Cancer cells and precancerous cells are so common that nearly everyone by middle age or old age is riddled with them, said Thea Tlsty, a professor of pathology at the University of California, San Francisco. That was discovered in autopsy studies of people who died of other causes, with no idea that they had cancer cells or precancerous cells. They did not have large tumors or symptoms of cancer. “The really interesting question,” Dr. Tlsty said, “is not so much why do we get cancer as why don’t we get cancer?”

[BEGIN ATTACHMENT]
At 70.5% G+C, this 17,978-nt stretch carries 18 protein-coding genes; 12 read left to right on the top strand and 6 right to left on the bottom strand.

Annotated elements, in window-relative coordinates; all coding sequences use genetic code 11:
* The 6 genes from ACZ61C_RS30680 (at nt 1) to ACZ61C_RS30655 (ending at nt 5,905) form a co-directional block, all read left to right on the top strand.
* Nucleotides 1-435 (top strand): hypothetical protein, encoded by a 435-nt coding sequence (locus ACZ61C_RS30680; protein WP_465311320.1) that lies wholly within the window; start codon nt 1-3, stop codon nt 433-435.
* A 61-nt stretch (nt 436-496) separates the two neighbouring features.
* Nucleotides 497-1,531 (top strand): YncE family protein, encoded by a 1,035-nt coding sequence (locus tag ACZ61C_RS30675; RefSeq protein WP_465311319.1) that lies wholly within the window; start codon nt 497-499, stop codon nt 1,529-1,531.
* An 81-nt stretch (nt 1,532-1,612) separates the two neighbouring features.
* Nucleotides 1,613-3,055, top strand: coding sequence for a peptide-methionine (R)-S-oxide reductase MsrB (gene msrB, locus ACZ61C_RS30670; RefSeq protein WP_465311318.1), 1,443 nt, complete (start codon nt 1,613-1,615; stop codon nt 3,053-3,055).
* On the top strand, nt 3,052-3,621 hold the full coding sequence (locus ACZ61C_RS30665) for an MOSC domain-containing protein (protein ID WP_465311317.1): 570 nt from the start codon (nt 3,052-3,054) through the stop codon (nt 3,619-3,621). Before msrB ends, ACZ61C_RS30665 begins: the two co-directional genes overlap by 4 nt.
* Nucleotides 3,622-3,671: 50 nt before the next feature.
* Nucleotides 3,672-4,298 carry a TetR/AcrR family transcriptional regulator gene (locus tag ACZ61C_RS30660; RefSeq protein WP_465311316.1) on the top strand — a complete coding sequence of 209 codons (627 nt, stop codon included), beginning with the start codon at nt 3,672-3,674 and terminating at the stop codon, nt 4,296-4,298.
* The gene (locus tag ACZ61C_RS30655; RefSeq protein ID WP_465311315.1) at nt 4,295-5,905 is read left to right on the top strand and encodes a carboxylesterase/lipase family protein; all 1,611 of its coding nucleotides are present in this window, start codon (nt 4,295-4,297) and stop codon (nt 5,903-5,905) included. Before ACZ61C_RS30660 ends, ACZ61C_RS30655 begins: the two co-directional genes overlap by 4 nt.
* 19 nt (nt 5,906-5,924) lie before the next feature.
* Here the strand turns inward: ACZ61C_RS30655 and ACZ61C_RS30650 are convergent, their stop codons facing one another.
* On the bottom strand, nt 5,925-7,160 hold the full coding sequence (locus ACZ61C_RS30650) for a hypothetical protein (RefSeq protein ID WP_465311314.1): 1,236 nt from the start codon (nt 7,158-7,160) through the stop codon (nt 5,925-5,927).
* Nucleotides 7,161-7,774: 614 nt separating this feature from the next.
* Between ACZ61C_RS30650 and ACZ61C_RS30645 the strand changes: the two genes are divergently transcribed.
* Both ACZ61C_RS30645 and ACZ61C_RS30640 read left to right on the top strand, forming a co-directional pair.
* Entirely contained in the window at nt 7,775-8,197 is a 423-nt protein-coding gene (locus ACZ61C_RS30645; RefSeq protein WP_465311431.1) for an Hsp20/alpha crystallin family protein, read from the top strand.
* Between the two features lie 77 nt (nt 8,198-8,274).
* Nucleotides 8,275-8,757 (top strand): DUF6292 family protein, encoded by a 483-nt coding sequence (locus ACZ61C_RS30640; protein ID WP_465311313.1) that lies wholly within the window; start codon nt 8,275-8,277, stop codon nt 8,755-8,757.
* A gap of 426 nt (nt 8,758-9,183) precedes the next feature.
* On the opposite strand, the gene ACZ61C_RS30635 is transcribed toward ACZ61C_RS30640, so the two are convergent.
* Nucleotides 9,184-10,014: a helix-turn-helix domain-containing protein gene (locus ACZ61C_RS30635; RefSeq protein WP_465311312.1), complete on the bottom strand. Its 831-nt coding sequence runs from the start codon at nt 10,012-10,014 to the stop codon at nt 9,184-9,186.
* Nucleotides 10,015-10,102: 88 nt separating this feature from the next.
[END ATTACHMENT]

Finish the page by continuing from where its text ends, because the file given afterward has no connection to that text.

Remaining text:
The earlier a cell is in its path toward an aggressive cancer, researchers say, the more likely it is to reverse course. So, for example, cells that are early precursors of cervical cancer are likely to revert. One study found that 60 percent of precancerous cervical cells, found with Pap tests, revert to normal within a year; 90 percent revert within three years.